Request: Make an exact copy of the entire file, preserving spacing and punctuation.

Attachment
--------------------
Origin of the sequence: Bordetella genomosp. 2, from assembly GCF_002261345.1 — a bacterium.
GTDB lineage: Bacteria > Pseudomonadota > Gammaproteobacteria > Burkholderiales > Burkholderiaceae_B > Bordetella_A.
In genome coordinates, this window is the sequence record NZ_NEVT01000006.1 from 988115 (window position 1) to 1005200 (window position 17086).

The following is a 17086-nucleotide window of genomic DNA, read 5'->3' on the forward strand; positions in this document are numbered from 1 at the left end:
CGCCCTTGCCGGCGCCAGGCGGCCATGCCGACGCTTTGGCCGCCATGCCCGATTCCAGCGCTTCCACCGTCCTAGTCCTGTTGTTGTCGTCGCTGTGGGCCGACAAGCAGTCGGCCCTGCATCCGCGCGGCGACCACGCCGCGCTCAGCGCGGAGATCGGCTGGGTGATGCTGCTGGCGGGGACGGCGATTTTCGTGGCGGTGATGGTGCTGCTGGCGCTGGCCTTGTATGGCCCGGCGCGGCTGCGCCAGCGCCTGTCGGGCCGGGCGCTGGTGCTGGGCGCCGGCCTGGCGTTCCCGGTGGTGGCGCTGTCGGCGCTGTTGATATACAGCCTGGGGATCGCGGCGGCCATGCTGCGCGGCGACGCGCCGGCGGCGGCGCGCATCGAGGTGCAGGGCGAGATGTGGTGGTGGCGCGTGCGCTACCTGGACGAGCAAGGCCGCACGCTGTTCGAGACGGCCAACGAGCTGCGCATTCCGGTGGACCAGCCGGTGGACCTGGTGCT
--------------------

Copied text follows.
Origin of the sequence: Bordetella genomosp. 2, from assembly GCF_002261345.1 — a bacterium.
GTDB lineage: Bacteria > Pseudomonadota > Gammaproteobacteria > Burkholderiales > Burkholderiaceae_B > Bordetella_A.
In genome coordinates, this window is the sequence record NZ_NEVT01000006.1 from 988115 (window position 1) to 1005200 (window position 17086).

The following is a 17086-nucleotide window of genomic DNA, read 5'->3' on the forward strand; positions in this document are numbered from 1 at the left end:
CGCCCTTGCCGGCGCCAGGCGGCCATGCCGACGCTTTGGCCGCCATGCCCGATTCCAGCGCTTCCACCGTCCTAGTCCTGTTGTTGTCGTCGCTGTGGGCCGACAAGCAGTCGGCCCTGCATCCGCGCGGCGACCACGCCGCGCTCAGCGCGGAGATCGGCTGGGTGATGCTGCTGGCGGGGACGGCGATTTTCGTGGCGGTGATGGTGCTGCTGGCGCTGGCCTTGTATGGCCCGGCGCGGCTGCGCCAGCGCCTGTCGGGCCGGGCGCTGGTGCTGGGCGCCGGCCTGGCGTTCCCGGTGGTGGCGCTGTCGGCGCTGTTGATATACAGCCTGGGGATCGCGGCGGCCATGCTGCGCGGCGACGCGCCGGCGGCGGCGCGCATCGAGGTGCAGGGCGAGATGTGGTGGTGGCGCGTGCGCTACCTGGACGAGCAAGGCCGCACGCTGTTCGAGACGGCCAACGAGCTGCGCATTCCGGTGGACCAGCCGGTGGACCTGGTGCT